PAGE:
If you've ever thought about becoming a landlord, here's an update on recent tax breaks that changed the equation for weighing whether to rent a property or be the sole tenant throughout the year.
If you bought a home in 2018, only the first $750,000 of the mortgage interest is deductible, down from $1 million under the old rules. But a rental property is not subject to these limits.
While the math of renting out your place may not have worked before, you may want to look at it again. Your mortgage could be several million dollars, but you'd still be able to deduct all of the interest on it — just as you did before the new law. If you live in the residence for part of the year and rent it out for the rest, you're entitled to a partial break.
Another advantage for rental property owners is that you can now deduct only $10,000 in state and local income tax and property tax annually on a home if you are not renting it out. But if you rent out a property for at least 15 days a year, you can take a deduction on part of the property taxes paid.
A homeowner who pays $12,000 in property levies annually, for example, may deduct only the first $10,000. Renting out that property for three months qualifies you for a deduction on 25% of property taxes paid, or $3,000, and you could separately deduct the other $9,000 in property taxes paid.
Rental property owners also get a break on making home improvements. Under tax reform, landlords may immediately deduct capital spending on equipment and machinery. Gone is the requirement to take the break over many years. If you install a new kitchen in a rental property, for instance, it's deductible all at once.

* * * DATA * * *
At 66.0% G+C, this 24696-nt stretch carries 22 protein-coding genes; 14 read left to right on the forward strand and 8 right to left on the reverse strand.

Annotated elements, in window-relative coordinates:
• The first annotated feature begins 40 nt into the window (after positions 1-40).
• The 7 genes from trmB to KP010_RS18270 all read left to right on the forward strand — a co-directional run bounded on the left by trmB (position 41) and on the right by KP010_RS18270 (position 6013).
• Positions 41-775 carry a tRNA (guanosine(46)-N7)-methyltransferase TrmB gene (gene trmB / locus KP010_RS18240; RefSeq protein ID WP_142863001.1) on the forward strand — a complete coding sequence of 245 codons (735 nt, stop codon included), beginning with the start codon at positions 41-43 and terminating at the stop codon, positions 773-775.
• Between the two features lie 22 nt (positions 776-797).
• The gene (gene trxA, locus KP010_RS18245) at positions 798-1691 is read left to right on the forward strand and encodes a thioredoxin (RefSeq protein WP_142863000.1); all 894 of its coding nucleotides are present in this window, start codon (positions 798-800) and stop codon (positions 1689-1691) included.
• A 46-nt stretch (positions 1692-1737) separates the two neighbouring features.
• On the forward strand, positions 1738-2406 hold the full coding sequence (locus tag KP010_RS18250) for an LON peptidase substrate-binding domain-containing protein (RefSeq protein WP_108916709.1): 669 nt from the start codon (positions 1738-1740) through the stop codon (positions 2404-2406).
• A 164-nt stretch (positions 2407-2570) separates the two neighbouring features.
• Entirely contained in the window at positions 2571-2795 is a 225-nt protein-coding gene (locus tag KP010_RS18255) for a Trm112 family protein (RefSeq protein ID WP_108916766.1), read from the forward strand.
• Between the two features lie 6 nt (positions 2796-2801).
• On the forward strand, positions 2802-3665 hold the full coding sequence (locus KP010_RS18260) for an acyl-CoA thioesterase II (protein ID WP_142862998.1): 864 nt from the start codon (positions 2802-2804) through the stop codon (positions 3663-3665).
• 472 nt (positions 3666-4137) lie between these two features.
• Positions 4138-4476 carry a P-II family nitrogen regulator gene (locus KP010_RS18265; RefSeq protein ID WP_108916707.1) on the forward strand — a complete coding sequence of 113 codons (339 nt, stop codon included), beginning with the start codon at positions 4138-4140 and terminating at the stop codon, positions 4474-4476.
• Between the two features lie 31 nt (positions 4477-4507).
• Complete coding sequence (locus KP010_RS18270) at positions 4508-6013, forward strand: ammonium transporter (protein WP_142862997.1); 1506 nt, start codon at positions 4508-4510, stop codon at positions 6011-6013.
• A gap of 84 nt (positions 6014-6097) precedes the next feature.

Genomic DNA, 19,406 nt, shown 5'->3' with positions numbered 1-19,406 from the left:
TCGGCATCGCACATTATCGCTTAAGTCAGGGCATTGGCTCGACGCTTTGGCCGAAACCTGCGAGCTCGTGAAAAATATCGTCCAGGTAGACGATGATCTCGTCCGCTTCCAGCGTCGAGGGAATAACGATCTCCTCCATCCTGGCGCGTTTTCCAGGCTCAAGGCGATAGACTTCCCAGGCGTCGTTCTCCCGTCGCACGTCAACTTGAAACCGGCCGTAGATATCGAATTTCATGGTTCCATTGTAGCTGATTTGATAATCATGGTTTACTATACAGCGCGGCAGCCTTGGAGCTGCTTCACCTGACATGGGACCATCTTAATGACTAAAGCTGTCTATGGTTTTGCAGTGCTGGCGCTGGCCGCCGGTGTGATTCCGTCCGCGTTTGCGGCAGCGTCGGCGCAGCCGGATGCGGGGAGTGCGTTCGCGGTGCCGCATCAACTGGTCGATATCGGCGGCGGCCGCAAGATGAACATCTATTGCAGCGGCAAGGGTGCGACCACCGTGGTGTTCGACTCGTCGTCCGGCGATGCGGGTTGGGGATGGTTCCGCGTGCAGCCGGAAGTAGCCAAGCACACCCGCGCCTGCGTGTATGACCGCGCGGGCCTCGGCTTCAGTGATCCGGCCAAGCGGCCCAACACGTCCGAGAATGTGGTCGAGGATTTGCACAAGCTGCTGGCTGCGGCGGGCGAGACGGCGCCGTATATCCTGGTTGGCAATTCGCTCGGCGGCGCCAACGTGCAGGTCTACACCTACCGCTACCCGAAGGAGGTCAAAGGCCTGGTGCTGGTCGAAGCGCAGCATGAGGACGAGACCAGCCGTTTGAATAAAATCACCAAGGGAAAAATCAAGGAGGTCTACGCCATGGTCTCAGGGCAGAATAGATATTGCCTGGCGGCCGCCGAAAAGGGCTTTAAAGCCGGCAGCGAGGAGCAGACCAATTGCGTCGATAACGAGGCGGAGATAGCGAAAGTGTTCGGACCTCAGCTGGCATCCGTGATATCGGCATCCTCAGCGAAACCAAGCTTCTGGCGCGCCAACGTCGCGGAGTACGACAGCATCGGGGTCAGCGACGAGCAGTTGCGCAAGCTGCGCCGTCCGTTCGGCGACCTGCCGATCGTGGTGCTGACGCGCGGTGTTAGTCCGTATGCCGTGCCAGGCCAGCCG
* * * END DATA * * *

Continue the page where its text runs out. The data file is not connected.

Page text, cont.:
Becoming a landlord is fraught with issues beyond finances, chief among them: privacy. Letting others invade your personal space literally is no small decision and a very personal one. However, the economics of renting out a vacation home have changed, and you may want to reconsider your options.
In the era of Airbnb, deciding to rent a vacation home requires advice from a professional who understands the strategic tax and financial planning as well as your personal situation. Please give us a call if you have any questions.
This article was written by a professional financial journalist for The Hogan-Knotts Financial Group and is not intended as legal or investment advice.